by Andrea Pollan for Vicente Pascual Cantus
Burton Marinkovich Fine Art, Washington DC, 2005
old ... I grow old ...
I shall wear the bottoms of my trousers rolled.
Shall I part my hair behind? Do I dare to eat a peach?
I shall wear white flannel trousers, and walk upon the beach.
I have heard the mermaids singing, each to each.”
ago, during the late 1980s, as the art world was in its heyday presenting
work inspired by Baudrillard’s simulationist theories, I wandered
the New York galleries with artist, friend and critic J.W.
Mahoney. An especially bleak afternoon filled with exhibitions
of unrelenting ironic posturing provoked him to turn to me, pull
at his hair, and cry out, “Can’t artists hear any more
what a sweet music there is playing?”
To hear this inner music and stand by its
plaintive melody, its internal rhythm and its crafted structure
is a resolute act of artistic defiance in a contemporary art world
that is increasingly molded by global markets and fashion world
dynamics. It may be an unhappy disease of our postmodern era that
we anesthetized ourselves to those once cherished poetic ideals.
Indeed it could be argued that universally accepted eternal truths
are now the dissected remains, or sinister sacrificial offerings,
on the operating tables of academic philosophy departments. Artist
Vicente Pascual is one of those lingering iconoclasts who disdains
the novelty of temporal culture and its insistence on constant contextualizing,
with its attendant navel-gazing and bag of aesthetic tricks. The
era that sprung from the post-Industrial age and then morphed into
the post-Information age over the past century may be noted for
its singular obsession with embracing whatever is new. And yet,
in the long run, art is not a race. Even if it were, just remember
the story of the tortoise and the hare.
Mixed media on canvas
Dyptich 56” by 48”
Pascual’s abstract geometric paintings
steadfastly examine universal truths through a lean though subtle
visual language formed of essentialized symbolic forms. Their monastic
presence references Platonic archetypes, although Pascal has brought
them outside of the cave into the arena of an art object. He imposes
an ascetic set of formal parameters on himself that nonetheless
contain a logic and grace as spare yet moving as Gregorian chant.
Part of the strength of these works is that they can signify, like
a maddening mirror, everything and nothing - each with its own unique
lyricism. Deeply versed in metaphysical inquiries, Pascual consciously
negotiates the slippery dance between form and content, the power
of giving visual form to an ineffable concept. From one bias, these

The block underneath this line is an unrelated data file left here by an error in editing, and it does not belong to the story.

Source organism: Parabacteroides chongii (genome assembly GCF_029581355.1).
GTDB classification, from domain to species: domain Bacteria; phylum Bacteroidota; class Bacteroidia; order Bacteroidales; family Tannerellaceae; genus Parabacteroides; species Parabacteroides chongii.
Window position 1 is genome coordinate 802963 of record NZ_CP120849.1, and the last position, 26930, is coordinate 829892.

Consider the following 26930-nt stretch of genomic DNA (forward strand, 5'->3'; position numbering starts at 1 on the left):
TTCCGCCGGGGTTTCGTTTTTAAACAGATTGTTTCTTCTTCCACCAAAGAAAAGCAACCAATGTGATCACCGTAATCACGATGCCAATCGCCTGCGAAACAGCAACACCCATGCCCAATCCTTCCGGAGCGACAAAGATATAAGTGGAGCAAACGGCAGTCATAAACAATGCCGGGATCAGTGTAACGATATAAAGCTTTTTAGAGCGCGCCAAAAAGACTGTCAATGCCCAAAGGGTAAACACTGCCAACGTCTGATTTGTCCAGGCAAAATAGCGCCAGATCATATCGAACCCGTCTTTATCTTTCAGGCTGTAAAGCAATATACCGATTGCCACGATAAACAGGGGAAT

shimmering rectangles on their layered earthen grounds mediate a
Neo-platonic realm between an earthly and an atemporal existence,
owing their theosophist lineage to medieval icon paintings. Another
viewpoint could regard his carefully limned circles as decodable
semaphores for an intellectual concept of the godhead, a nod to
Russian constructivist principles. A formal approach may eschew
all humanist meaning, choosing rather to indulge in symmetry’s
commanding perceptual gestalt.
Pascual has spent many years of his life investigating
the aesthetic motifs of nomadic people, the roots of sacred and
mystical traditions, and the divergent philosophical arguments about
the relationship between man and the divine. For him, these vast
influences have fueled an artistic research resulting in a pictorial
expression that marries physical perception to nonphysical transcendence.
Pascual filters the baking earth of Spanish plains, the somber purity
of Romanesque structures, the mesmerizing tracery of Islamic patterns,
and the linear pictographs of tribal cultures through an alchemical
sensibility, reducing and essentializing this rich brew into art
objects of potent simplicity. One could call these artworks philosopher’s
stones. And just as philosophers’ stones contain hidden secrets
available to those with pure and open hearts, these paintings contain
hidden music available to all who open themselves to hear the dark
Washington DC, 2005
Pollan, independent curator and director of the "Curator's
Office," in Washington DC, has worked for over twenty
years in the visual fine arts. Trained as an art historian
at Yale University, she has curated over ninety exhibitions
for museums and private galleries.
She manages several corporate art collections and has broadened
that focus recently to include several private collections.